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Correlation Neglect in Financial Decision-Making

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  • Erik Eyster
  • Georg Weizsäcker

Abstract

Good decision-making often requires people to perceive and handle a myriad of statistical correlations. Notably, optimal portfolio theory depends upon a sophisticated understanding of the correlation among financial assets. In this paper, we examine people's understanding of correlation using a sequence of portfolio-allocation problems and find it to be strongly imperfect. Our experiment uses pairs of portfolio-choice problems that have the same asset span - identical sets of attainable returns - and differ only in the assets' correlation. While any outcome-based theory of choice makes the same prediction across paired problems, subjects behave very differently across pairs. We find evidence for correlation neglect - treating correlated variables as uncorrelated - as well as for a form of "1/N heuristic" - investing half of wealth each of the two available assets.

Suggested Citation

  • Erik Eyster & Georg Weizsäcker, 2011. "Correlation Neglect in Financial Decision-Making," Discussion Papers of DIW Berlin 1104, DIW Berlin, German Institute for Economic Research.
  • Handle: RePEc:diw:diwwpp:dp1104
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    File URL: http://www.diw.de/documents/publikationen/73/diw_01.c.368611.de/dp1104.pdf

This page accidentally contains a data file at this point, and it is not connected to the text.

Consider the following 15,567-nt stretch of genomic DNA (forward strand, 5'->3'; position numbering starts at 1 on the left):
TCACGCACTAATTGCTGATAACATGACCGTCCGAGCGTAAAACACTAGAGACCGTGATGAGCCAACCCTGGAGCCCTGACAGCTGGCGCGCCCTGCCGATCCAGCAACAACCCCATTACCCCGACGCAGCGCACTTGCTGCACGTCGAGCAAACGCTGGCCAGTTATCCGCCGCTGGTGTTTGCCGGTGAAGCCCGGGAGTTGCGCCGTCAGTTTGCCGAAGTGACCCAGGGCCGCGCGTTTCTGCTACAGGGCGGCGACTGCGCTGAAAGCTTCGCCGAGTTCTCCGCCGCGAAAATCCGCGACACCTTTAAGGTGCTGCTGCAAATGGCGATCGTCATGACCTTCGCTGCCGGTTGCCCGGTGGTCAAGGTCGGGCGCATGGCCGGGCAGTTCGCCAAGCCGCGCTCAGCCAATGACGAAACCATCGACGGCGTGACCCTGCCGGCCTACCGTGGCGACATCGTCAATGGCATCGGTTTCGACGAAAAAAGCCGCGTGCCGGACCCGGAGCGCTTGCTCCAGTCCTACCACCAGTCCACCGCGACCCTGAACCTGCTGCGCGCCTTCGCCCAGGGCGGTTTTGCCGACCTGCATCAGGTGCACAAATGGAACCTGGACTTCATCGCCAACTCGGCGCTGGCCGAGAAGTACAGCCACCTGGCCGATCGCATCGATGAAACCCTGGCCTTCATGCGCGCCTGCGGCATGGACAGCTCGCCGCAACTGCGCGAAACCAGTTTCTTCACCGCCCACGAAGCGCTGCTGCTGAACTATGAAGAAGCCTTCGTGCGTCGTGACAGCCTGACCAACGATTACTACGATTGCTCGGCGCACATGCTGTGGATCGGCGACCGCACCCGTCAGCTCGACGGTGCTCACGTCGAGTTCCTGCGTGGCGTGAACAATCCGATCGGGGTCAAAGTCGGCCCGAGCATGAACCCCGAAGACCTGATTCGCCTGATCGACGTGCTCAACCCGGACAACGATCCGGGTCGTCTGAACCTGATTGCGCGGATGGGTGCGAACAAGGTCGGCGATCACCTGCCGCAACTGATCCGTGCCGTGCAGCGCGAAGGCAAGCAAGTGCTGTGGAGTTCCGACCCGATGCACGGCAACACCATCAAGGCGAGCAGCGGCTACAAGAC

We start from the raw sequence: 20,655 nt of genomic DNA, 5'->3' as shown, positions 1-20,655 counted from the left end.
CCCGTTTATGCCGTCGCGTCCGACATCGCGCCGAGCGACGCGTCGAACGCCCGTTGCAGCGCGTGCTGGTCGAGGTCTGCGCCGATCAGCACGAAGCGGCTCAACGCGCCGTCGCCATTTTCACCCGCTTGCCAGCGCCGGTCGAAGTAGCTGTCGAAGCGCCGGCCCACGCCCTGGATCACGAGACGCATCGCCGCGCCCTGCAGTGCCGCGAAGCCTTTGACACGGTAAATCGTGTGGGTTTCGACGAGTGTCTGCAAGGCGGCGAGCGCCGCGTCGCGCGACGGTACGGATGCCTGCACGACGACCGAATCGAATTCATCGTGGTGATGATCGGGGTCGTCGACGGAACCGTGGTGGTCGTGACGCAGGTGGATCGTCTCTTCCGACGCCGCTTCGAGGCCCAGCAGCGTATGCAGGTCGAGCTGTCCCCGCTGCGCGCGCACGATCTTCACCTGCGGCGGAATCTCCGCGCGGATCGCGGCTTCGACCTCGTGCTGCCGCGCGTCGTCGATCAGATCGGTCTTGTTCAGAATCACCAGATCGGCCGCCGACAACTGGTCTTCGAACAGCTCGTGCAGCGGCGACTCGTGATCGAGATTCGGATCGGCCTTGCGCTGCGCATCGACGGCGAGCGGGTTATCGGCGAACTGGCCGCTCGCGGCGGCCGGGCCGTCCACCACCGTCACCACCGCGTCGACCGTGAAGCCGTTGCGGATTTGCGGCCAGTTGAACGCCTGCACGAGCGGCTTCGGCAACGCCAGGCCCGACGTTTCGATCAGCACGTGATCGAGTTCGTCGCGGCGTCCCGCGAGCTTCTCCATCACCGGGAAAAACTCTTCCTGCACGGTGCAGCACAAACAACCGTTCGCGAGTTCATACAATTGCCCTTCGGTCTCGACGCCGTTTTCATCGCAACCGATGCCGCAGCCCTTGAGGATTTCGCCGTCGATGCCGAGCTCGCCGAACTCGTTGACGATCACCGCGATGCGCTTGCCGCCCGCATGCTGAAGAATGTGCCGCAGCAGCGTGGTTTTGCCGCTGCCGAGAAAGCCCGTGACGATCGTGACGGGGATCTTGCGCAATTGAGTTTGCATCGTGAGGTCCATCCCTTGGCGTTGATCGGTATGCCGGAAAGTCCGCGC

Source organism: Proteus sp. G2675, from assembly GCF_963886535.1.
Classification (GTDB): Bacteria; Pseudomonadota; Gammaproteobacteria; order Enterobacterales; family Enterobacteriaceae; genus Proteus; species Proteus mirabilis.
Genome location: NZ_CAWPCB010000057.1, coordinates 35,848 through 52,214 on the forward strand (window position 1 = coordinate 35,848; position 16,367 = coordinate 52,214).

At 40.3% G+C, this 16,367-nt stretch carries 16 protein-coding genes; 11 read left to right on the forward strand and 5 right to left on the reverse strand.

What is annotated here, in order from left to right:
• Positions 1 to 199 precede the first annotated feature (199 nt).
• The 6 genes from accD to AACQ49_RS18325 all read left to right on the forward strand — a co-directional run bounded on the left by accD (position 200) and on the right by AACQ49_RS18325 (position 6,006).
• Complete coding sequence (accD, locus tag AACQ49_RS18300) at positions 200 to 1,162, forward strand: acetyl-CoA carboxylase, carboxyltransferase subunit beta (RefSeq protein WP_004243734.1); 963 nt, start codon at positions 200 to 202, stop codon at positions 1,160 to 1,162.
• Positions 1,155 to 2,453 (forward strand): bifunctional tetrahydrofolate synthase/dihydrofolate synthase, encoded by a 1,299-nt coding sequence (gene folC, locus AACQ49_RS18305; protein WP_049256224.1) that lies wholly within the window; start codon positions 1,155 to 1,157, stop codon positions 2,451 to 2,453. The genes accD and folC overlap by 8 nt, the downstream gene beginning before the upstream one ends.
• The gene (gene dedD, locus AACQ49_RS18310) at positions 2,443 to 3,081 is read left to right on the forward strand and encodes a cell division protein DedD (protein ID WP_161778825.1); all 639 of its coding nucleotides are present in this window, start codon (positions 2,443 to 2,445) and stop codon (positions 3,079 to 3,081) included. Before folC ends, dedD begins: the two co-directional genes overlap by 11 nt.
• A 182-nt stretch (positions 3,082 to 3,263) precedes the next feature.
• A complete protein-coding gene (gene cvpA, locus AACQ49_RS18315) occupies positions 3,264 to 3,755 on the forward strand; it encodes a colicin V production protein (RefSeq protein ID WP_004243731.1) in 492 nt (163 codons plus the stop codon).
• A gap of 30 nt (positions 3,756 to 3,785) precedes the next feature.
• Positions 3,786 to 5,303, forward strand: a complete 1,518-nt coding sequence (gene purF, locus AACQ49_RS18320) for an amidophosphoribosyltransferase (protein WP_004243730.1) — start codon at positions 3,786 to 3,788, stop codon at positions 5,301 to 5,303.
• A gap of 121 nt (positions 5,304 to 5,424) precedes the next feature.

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    Cited by:

    1. Ungeheuer, Michael & Weber, Martin, 2016. "The Perception of Dependence and Investment Decisions," CEPR Discussion Papers 11188, C.E.P.R. Discussion Papers.
    2. Inés Moreno de Barreda & Gilat Levy & Ronny Razin, 2017. "Persuasion with Correlation Neglect: Media Power via Correlation of News Content," Economics Series Working Papers 836, University of Oxford, Department of Economics.
    3. Ungeheuer, Michael & Weber, Martin, 2016. "The Perception of Dependence, Investment Decisions, and Stock Prices," CEPR Discussion Papers 11585, C.E.P.R. Discussion Papers.
    4. David B. Johnson & Matthew D. Webb, 2017. "An Experimental Test of the No Safety Schools Theorem," Carleton Economic Papers 17-10, Carleton University, Department of Economics.
    5. Daniel Gottlieb & Kent Smetters, 2012. "Narrow Framing and Life Insurance," NBER Working Papers 18601, National Bureau of Economic Research, Inc.

    More about this item

    Keywords

    Portfolio choice; correlation neglect; 1/n heuristic; biases in beliefs;

    JEL classification:

    • B49 - Schools of Economic Thought and Methodology - - Economic Methodology - - - Other

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